Did your pipes burst during Texas’ winter storm? Here’s what to expect from insurance

Homeowners and renters across Texas have left water in all of their faucets running since Sunday to prevent one thing from happening: pipes bursting.

So what can you expect if the worst case scenario happens and come Friday or Saturday or even Sunday you notice a trickle of water running down your wall or water flooding your home because your pipes broke?

Chris Pilcic, a public affairs specialist for State Farm, said to first keep calm. Then, turn your water supply off and let all the remaining water in your pipes drain out

Next step, look over your damage, both to your property and your personal belongings. And then call your insurance agent.

“The average frozen pipe claim we paid in Texas last year was $10,300,” Pilcic said on Wednesday.

What comes out of your pocket will depend on your coverage and deductible.

Camille Garcia with Insurance Council of Texas said your insurance policy should cover broken pipes and the damage caused by it, but every homeowner would have to call their agent to see exactly how their coverage works.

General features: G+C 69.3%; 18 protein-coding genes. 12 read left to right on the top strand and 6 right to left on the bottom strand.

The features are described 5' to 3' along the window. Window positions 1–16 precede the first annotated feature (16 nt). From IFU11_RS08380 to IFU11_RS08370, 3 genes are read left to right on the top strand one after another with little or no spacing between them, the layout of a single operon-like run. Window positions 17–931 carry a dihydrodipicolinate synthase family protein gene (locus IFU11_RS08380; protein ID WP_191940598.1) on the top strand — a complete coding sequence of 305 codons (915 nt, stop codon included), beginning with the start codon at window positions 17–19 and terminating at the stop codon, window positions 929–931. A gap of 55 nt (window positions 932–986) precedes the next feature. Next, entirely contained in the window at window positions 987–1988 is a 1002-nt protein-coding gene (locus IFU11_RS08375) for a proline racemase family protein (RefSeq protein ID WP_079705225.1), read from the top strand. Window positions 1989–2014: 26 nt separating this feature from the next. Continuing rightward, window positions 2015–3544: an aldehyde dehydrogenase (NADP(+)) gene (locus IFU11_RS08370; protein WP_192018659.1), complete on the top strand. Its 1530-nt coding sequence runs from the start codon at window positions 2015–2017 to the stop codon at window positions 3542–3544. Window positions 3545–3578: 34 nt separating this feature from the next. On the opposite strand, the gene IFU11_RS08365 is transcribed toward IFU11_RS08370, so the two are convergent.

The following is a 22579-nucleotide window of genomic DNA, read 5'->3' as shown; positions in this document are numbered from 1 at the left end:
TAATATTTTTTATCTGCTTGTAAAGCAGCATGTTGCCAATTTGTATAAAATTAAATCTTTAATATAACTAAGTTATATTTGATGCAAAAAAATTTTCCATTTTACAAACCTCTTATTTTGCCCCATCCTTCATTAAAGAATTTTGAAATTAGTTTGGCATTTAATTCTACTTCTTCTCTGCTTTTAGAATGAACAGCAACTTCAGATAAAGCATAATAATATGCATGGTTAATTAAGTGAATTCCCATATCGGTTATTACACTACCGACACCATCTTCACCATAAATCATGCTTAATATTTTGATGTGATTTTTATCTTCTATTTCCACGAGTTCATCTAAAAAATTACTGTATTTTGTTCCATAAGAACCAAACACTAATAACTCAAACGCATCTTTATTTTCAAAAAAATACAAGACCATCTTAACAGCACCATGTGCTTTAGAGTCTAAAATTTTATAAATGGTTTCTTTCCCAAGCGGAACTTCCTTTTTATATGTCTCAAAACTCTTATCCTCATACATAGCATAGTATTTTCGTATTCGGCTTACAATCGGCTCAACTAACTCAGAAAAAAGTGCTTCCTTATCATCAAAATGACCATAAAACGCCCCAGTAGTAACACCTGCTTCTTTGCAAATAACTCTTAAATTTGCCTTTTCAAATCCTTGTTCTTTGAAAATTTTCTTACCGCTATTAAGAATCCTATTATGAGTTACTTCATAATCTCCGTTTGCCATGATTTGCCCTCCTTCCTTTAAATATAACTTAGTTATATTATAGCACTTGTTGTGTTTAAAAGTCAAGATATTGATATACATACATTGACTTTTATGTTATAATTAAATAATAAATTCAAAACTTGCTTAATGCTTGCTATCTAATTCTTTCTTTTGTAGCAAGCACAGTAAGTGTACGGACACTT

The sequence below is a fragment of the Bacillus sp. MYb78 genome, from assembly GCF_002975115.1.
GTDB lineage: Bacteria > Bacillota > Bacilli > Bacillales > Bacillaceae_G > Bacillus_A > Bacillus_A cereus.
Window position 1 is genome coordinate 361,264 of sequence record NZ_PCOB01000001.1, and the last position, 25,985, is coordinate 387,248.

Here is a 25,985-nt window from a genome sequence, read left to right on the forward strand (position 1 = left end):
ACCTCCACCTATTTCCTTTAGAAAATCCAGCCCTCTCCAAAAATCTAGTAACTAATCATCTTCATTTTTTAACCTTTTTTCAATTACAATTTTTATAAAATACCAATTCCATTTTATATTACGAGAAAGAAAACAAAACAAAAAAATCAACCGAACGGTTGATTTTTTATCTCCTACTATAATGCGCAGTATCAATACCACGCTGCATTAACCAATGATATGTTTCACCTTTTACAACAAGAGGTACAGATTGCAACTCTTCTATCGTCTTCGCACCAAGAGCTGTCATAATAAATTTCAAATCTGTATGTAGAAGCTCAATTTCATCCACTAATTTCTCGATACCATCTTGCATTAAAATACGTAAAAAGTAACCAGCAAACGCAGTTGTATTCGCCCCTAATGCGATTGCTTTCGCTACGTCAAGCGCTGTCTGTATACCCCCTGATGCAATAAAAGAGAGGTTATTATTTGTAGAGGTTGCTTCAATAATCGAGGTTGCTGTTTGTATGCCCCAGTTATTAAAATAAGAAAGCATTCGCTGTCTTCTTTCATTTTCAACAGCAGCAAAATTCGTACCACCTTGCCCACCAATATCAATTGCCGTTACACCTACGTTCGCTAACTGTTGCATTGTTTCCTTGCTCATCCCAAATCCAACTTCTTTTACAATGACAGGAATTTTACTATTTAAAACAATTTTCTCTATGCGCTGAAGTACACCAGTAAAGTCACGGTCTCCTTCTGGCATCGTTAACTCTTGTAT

Garcia also said if a homeowner suspects their pipes might burst, it’s better to call their agent now than later.

“Find out exactly what is covered under your specific policy,” she said. “Ask the question, what is the coverage? Is my personal property covered? Is the food in my fridge covered because my electricity went out? That way you can make a decision today on how to act.”

For renters with insurance, Garcia said their policy will cover what you own inside of the home, again, depending on your coverage levels.

“The renters policy does not cover the structure or the property at all,” Garcia said. “If the pipe breaks, it’s your landlord who is responsible for the property itself.”